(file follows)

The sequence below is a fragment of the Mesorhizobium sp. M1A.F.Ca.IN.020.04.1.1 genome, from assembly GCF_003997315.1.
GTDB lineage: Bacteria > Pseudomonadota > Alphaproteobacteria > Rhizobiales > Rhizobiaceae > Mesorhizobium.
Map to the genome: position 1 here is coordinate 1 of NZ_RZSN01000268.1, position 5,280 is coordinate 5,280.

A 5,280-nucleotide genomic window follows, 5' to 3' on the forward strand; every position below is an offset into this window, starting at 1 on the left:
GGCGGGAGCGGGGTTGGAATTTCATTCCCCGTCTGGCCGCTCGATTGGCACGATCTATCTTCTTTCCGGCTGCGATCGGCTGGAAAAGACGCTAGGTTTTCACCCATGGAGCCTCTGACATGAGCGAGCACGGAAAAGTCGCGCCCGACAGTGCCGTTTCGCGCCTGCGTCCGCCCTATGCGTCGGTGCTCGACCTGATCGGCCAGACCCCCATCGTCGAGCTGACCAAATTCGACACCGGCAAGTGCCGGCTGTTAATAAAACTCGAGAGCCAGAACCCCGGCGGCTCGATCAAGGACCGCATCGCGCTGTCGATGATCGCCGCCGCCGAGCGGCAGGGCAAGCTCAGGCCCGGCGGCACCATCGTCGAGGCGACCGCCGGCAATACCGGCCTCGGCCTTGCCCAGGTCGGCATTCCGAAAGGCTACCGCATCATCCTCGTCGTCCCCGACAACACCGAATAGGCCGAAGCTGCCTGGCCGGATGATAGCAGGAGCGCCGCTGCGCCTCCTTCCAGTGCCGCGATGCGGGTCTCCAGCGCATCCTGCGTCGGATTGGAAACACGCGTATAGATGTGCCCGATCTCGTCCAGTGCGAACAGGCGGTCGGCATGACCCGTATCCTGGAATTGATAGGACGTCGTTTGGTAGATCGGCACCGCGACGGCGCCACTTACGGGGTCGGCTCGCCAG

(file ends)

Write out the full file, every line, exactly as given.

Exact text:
The sequence below is a fragment of the Mesorhizobium sp. M1A.F.Ca.IN.020.04.1.1 genome, from assembly GCF_003997315.1.
GTDB lineage: Bacteria > Pseudomonadota > Alphaproteobacteria > Rhizobiales > Rhizobiaceae > Mesorhizobium.
Map to the genome: position 1 here is coordinate 1 of NZ_RZSN01000268.1, position 5,280 is coordinate 5,280.

A 5,280-nucleotide genomic window follows, 5' to 3' on the forward strand; every position below is an offset into this window, starting at 1 on the left:
GGCGGGAGCGGGGTTGGAATTTCATTCCCCGTCTGGCCGCTCGATTGGCACGATCTATCTTCTTTCCGGCTGCGATCGGCTGGAAAAGACGCTAGGTTTTCACCCATGGAGCCTCTGACATGAGCGAGCACGGAAAAGTCGCGCCCGACAGTGCCGTTTCGCGCCTGCGTCCGCCCTATGCGTCGGTGCTCGACCTGATCGGCCAGACCCCCATCGTCGAGCTGACCAAATTCGACACCGGCAAGTGCCGGCTGTTAATAAAACTCGAGAGCCAGAACCCCGGCGGCTCGATCAAGGACCGCATCGCGCTGTCGATGATCGCCGCCGCCGAGCGGCAGGGCAAGCTCAGGCCCGGCGGCACCATCGTCGAGGCGACCGCCGGCAATACCGGCCTCGGCCTTGCCCAGGTCGGCATTCCGAAAGGCTACCGCATCATCCTCGTCGTCCCCGACAACACCGAATAGGCCGAAGCTGCCTGGCCGGATGATAGCAGGAGCGCCGCTGCGCCTCCTTCCAGTGCCGCGATGCGGGTCTCCAGCGCATCCTGCGTCGGATTGGAAACACGCGTATAGATGTGCCCGATCTCGTCCAGTGCGAACAGGCGGTCGGCATGACCCGTATCCTGGAATTGATAGGACGTCGTTTGGTAGATCGGCACCGCGACGGCGCCACTTACGGGGTCGGCTCGCCAG